Here is an example using the relation $\left(1,7\right),\left(-2,6\right),\left(0,3\right),\left(1,4\right),\left(0,3\right)$ :

 Input (x) Output (y) 1 7 -2 6 0 3 1 4 0 3

In this example, input 1 has an output of 7 and an output of 4. Since this relation has an input with more than one output, it is not a function.

Now, let's look at the input-output table for the relation $\left(5,2\right),\left(0,4\right),\left(-4,3\right),\left(1,4\right),\left(3,1\right)$ :

 Input Output 5 2 0 4 -4 3 1 4 3 1

Every input in this relation has only one output. This means this relation is a function.

## Mapping diagrams

A mapping diagram can also help you determine if a relation is a function. When creating a mapping diagram, you use the domain and range.

Let's say that you have a relation with the ordered pairs $\left(-1,5\right),\left(0,3\right),\left(1,5\right),\left(2,11\right),\left(3,21\right)$ . Your domain is $\left\{-1,0,1,2,3\right\}$ and your range is $\left\{3,5,11,21\right\}$ . To see how these elements are paired, you'll draw the mapping diagram, which consists of two parallel columns. The first column represents the domain and the other column represents the range.

Lines (or arrows) are drawn from the domain to the range to showcase the relationship between elements:

The mapping diagram above shows that the second element of the range associates with more than one element in the domain. This diagram represents many-to-one mapping. In this case, this relation is a function.

If you have elements in the domain column that associate with more than one element in the range column, this is called one-to-many mapping:

Since input a has more than one output, this mapping diagram shows that the relation is not a function.

If a mapping diagram shows that each element of the range is paired with exactly one element of the domain, this is called one-to-one mapping:

This mapping diagram represents a function.

## The vertical line test

The vertical line test is another great way to determine if a relation is a function. The vertical line test says that a graph represents a function if and only if all vertical lines intersect the graph at most once.

Here is an example of a graph that represents a function:

All vertical lines intersect the graph exactly once, and doesn't intersect at all.

Now, take a look at this graph:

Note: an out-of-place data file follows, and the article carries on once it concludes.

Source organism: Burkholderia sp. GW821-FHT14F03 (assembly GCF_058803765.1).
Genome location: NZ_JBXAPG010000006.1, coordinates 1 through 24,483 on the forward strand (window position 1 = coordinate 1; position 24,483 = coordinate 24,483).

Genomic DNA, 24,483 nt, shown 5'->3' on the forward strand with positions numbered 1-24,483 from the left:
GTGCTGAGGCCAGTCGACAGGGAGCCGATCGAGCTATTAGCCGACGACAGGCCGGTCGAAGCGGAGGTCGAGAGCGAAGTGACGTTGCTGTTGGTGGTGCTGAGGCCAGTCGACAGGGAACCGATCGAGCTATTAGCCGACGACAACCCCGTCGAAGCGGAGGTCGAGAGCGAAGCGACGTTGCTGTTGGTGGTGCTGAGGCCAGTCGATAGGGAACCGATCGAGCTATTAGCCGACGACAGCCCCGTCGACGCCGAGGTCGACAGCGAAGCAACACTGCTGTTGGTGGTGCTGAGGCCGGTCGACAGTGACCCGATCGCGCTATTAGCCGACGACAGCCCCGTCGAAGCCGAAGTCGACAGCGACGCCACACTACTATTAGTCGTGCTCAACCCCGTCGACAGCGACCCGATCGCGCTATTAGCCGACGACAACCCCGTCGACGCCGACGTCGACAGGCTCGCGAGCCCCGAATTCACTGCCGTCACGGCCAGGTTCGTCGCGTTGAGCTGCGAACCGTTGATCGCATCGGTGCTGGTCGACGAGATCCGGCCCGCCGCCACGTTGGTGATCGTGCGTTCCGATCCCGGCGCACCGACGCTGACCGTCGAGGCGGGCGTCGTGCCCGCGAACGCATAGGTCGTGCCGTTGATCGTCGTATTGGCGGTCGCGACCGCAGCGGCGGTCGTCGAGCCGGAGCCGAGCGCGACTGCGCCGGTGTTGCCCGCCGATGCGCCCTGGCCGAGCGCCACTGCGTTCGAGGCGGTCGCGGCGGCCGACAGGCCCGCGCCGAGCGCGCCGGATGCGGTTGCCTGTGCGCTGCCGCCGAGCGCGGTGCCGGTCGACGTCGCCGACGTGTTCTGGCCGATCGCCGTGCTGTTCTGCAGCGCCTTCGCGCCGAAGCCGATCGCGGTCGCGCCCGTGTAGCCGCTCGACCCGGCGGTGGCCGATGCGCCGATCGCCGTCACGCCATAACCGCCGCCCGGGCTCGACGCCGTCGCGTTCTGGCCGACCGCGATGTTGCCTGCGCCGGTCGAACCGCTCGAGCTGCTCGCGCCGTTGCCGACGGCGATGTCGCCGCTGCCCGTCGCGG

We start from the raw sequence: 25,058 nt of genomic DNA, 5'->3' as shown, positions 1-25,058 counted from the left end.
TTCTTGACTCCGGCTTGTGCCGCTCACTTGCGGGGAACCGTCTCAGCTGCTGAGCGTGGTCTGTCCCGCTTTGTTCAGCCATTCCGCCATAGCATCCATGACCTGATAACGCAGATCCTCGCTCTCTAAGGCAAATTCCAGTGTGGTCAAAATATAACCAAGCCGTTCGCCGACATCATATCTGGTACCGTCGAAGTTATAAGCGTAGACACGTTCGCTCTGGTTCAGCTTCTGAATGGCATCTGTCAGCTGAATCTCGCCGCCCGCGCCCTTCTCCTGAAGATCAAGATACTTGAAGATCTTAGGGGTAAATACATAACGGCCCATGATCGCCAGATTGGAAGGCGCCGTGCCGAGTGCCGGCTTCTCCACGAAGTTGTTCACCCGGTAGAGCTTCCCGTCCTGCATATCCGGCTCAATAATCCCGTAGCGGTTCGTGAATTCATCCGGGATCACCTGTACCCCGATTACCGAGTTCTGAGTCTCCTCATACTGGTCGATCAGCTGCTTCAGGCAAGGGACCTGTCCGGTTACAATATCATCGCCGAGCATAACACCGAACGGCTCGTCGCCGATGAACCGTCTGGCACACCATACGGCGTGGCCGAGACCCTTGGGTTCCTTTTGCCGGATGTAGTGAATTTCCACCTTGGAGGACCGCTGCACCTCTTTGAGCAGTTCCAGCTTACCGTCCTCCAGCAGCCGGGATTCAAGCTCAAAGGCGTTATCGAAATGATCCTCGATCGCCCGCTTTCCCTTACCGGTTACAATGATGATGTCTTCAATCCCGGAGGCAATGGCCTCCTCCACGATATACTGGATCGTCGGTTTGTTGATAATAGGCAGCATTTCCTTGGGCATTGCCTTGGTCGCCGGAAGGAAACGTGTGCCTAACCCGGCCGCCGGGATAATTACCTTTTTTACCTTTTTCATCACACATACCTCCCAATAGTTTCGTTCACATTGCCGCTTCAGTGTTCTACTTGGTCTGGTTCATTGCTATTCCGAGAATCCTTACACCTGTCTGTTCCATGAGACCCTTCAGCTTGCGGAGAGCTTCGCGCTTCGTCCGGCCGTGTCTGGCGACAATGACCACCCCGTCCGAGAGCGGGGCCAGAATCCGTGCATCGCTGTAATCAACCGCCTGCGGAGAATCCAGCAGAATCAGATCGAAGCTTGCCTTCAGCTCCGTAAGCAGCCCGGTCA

The vertical line $x=1$ intersects in three places, which means this graph does not represent a function.

## Practice questions on relations

a. What are the domain and range of the following relation: $\left\{\left(2,1\right),\left(-3,7\right),\left(-1,0\right),\left(5,1\right)\right\}$ ?

$\mathrm{Domain}=\left\{-3,-1,2,5\right\}$

$\mathrm{Range}=\left\{0,1,7\right\}$

b. Does this relation represent a function: $\left\{\left(2,1\right),\left(-3,7\right),\left(-1,0\right),\left(5,1\right)\right\}$ ?

Yes, because there is no input with more than one output.

c. Does the input-output table for this relation represent a function?

 Input Output 5 2 0 4 -1 6 5 3 0 4

No, because the input value 5 has more than one output.

d. What is one-to-one mapping?

When a mapping diagram shows that each element of the domain is paired with exactly one element of the range.

e. According to the vertical line test, when does a graph represents a function?

If and only if all vertical lines intersect the graph at most once.

f. What do input and output values represent?

Input = x-values and Output = y-values

g. Is a relation always a function?

No, a relation is only a function if each input value has only one output value.

Functions

## Get help learning about relations

When learning about relations, your student will go over a lot of concepts, including ordered pairs, domain and range, and functions. Relations can be fun, but they can also be challenging, particularly when trying to find the domain and range or determine if a relation is a function. It's essential that students have a firm grasp of all of the foundational skills behind relations. If your student feels confused by any of these concepts, working with a tutor can make a significant difference. Even if they're not struggling with relations and just want help keeping up or preparing for a test, tutoring can help. Learn more about tutoring and its benefits by contacting the Educational Directors at Varsity Tutors today.